Samatar was taken to Hargeisa University where he gave a lesson on leadership. Before beginning his lecture he reminded students and others present for the lecture that he would defend and support everything that the people of Somaliland had accomplished to date. Samatar reminded the audience that leadership requires compromise, understanding and patience. Capacity building is a never-ending process that requires fairness and justice, especially in difficult times. The professor confirmed that good leadership is based on vision and competence. Great leadership helps society expand like an elastic band—reaching its full limits without breaking. He reminded Somalis that tribalism is not a criterion for either a nation or its leader. Citizens should choose a leader who has the vision to show them what lies ahead and warns them about potential pitfalls. Samatar noted that Abdillahi Suldan (Timma’ade) was a visionary poet who foresaw the abysmal conditions in which Somali society currently finds itself.

Samatar also stressed that good vision must be accompanied by good moral character and mutual respect. Good moral character prohibits violation of the rights of individuals or any group or groups of people within a nation. Samatar gave the analogy of a guitar whose strings have become loose over time. A guitar with such strings will not generate the same beautiful sound that it would be able to produce if the strings were tightened. In regard to the issue of fair and open discussion, Samatar noted that “if we share this country (Somaliland) we must have broad legitimate discussions about its future.” A great leader should be able to galvanize the national vision so that society will remember, and remain committed to that vision generation after generation.

Samatar also touched on the issue of development, reminding students that it is an ongoing process that requires perpetual maintenance and up-keep. Without these, society falls apart when people abandon the work and choose rather to sit around and have a good time. Both mind and matter require constant maintenance and development. Everything will eventually cease to exist without proper upkeep and careful maintenance.

Timma’ade University: (Gabiley and Dilla):

Samatar’s message gathered steam and momentum as he headed to Gabiley, the place of his birth. It is a town established by his grandfathers on the eve of World War Two. He was the first student to be enrolled in school at a time when Somalis where skeptical of enrolling their children in a school established by British colonial authorities for fear of being proselytized. His father—in defiance of community opinion—confirmed that his son would be the first to go the school. Sixty-one years later this very school became the University of Timmacadde, which is currently in its infancy.

As Samatar entered his home town, crowds in cars and on horseback waved and cheered. People hung flowers on his head and beat drums in celebration. The professor stood on a car waving both hands at the people. Abib Nur Diriye, Minister of Information for Somaliland and a member of the welcoming committee said, “I have never witnessed this kind of public joy and gathering.” Samatar alluded to what happened to Gabiley during the civil war, reminding the public of the uniqueness of the city. He noted that this city, unlike many other places in the country, is a mixture of different Somali clans who live, inter-marry and work together for the common good of the people. The city has long been known for competing in education and sports tournaments. He reminded the spectators that he was proud to see that the city had named the university after Abdillahi Suldan (Timmacadde), a Somali poet who so forcefully condemned tribalism. He also forecasted that Somalis would eventually succumb to self-affliction unless they maintained and defended justice and fairness. He reminded the people they must strive to live by his words; and donated books of his poetry to the university library for students to really dig into and understand the substance of his poetry.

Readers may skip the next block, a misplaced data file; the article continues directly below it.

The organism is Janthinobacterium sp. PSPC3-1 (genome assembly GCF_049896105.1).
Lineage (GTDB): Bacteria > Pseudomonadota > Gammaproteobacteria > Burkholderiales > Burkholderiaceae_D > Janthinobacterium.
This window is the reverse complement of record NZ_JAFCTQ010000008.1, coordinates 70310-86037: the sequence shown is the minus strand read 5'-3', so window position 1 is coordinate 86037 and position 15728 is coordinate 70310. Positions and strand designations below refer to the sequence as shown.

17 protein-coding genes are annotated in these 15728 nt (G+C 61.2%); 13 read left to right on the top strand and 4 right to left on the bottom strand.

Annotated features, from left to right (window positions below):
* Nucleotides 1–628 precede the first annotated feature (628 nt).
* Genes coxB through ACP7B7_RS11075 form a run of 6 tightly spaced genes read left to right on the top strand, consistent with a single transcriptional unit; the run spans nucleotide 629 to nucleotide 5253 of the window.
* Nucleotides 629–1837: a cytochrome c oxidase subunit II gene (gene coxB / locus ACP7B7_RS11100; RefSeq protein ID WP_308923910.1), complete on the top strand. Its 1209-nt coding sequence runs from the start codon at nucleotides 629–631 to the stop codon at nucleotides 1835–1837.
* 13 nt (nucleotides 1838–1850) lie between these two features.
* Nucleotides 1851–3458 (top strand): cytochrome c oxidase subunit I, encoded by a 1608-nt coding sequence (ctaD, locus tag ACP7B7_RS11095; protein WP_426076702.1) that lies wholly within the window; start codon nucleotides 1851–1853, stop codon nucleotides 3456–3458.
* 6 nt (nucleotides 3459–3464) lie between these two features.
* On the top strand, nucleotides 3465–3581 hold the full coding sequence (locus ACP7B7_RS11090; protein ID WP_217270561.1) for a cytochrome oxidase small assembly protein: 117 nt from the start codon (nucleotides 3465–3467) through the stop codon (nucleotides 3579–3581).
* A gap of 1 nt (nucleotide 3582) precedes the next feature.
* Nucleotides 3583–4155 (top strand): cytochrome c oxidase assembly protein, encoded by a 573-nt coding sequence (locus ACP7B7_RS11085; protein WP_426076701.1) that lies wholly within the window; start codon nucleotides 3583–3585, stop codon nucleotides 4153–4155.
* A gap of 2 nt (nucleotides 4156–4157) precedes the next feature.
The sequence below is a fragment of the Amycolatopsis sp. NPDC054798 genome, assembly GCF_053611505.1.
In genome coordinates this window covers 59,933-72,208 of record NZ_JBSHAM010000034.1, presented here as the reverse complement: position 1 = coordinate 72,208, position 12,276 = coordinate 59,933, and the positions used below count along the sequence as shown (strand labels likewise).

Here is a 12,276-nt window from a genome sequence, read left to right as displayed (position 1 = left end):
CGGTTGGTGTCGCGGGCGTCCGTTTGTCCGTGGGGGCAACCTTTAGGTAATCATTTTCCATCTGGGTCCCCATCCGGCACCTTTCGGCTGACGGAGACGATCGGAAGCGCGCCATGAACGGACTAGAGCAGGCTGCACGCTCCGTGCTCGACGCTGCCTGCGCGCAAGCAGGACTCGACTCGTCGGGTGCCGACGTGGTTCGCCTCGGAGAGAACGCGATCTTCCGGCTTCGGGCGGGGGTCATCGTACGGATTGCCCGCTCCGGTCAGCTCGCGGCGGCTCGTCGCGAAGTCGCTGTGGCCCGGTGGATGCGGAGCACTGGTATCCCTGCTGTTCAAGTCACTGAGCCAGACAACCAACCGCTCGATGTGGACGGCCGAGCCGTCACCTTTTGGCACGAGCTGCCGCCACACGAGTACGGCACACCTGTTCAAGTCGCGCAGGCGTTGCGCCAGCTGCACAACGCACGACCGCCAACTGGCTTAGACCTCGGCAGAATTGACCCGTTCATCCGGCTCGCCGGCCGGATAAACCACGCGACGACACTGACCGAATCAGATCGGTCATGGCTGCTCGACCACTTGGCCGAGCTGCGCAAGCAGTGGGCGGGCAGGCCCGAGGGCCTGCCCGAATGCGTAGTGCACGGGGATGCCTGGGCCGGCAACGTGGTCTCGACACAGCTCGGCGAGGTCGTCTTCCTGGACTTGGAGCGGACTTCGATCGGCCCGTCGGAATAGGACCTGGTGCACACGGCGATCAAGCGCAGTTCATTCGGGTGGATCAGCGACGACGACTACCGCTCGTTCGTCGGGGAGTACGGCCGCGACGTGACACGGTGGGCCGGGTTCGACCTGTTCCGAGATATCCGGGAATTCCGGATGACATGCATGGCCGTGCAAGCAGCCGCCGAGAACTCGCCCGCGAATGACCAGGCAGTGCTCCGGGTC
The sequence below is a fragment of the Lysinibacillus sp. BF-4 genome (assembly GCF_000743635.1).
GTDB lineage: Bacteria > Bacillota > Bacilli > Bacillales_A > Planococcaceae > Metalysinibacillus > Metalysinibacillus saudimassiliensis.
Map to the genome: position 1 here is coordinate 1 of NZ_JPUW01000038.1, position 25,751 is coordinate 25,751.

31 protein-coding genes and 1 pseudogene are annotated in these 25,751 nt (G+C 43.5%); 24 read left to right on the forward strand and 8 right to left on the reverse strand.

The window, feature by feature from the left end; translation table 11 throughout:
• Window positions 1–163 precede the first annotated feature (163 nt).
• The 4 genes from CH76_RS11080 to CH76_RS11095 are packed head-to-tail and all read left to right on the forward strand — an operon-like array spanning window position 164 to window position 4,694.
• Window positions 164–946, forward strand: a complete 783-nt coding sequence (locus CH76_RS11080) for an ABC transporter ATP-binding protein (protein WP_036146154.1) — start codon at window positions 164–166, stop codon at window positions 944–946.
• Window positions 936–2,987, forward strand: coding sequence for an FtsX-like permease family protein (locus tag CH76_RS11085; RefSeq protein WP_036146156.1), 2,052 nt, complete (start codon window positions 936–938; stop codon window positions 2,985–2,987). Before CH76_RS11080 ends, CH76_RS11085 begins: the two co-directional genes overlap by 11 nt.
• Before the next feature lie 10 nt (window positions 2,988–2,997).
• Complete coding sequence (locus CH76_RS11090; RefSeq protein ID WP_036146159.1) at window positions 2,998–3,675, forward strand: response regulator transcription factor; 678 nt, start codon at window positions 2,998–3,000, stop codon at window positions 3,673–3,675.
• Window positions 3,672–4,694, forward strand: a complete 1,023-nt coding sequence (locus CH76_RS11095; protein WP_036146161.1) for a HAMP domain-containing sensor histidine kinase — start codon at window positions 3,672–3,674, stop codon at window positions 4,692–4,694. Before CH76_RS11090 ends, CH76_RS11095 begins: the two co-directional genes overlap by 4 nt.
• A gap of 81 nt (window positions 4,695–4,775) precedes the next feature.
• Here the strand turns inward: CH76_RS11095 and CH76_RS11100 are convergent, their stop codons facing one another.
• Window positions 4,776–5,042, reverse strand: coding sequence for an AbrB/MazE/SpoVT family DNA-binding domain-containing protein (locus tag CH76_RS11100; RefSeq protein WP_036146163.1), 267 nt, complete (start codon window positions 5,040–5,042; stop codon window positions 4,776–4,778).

Samatar went to Dilla the following morning on his way to Borama. He arrived in Dilla where thousands of people—the size of the crowd unheard of up to this time—stormed the streets. Both young and old were overjoyed to see him. The cars in his delegation were not even able to pass through the audience. Samatar addressed the audience briefly about the purpose of his trip and thanked them for their welcome. From here and all along the way to Borama he was submerged within a sea of people, mostly young men. As he entered Borama the entire city came out to see him. Many of them had never seen him before, but had heard of him through debates and discussions in the media. As his car inched its way through the crowd he spoke in the public arena—telling the throngs that he could not thank them enough for the undeserved public support. He assured the people it was something that he would remember until he died. He reminded the audience that the “People of the west [in-reference to western Somaliland] need to help build a united and cohesive Somaliland.” That is much easier said than done as the leadership of the ruling tribe in Somaliland flagrantly displays single family ownership and control of resources. Furthermore, a vast portion of the eastern part of Somaliland is under the control of the Khatumo state—a largely Dhulbahanta territory whose goal is to be part of a regional autonomous state in compliance with the new Somali federal constitution, but separate from the rest of Somaliland.

ADMAS University:

Samatar was invited to ADMAS University College in Hargeisa where he lectured on development and education. He told students that education begins with the individual expanding his/her knowledge, including expansion of the intellect and personal enlightenment. As part of the enlightenment one must begin to ask critical questions that require carefully considered answers. There are many questions for society in general, but each generation has a few central questions to answer. Individuals must help define and delineate what the central questions are for each society. He told students that the critical questions must be clearly and succinctly articulated rather than rambling about vague issues. Most Somalis have not yet learned how to formulate and articulate critical questions.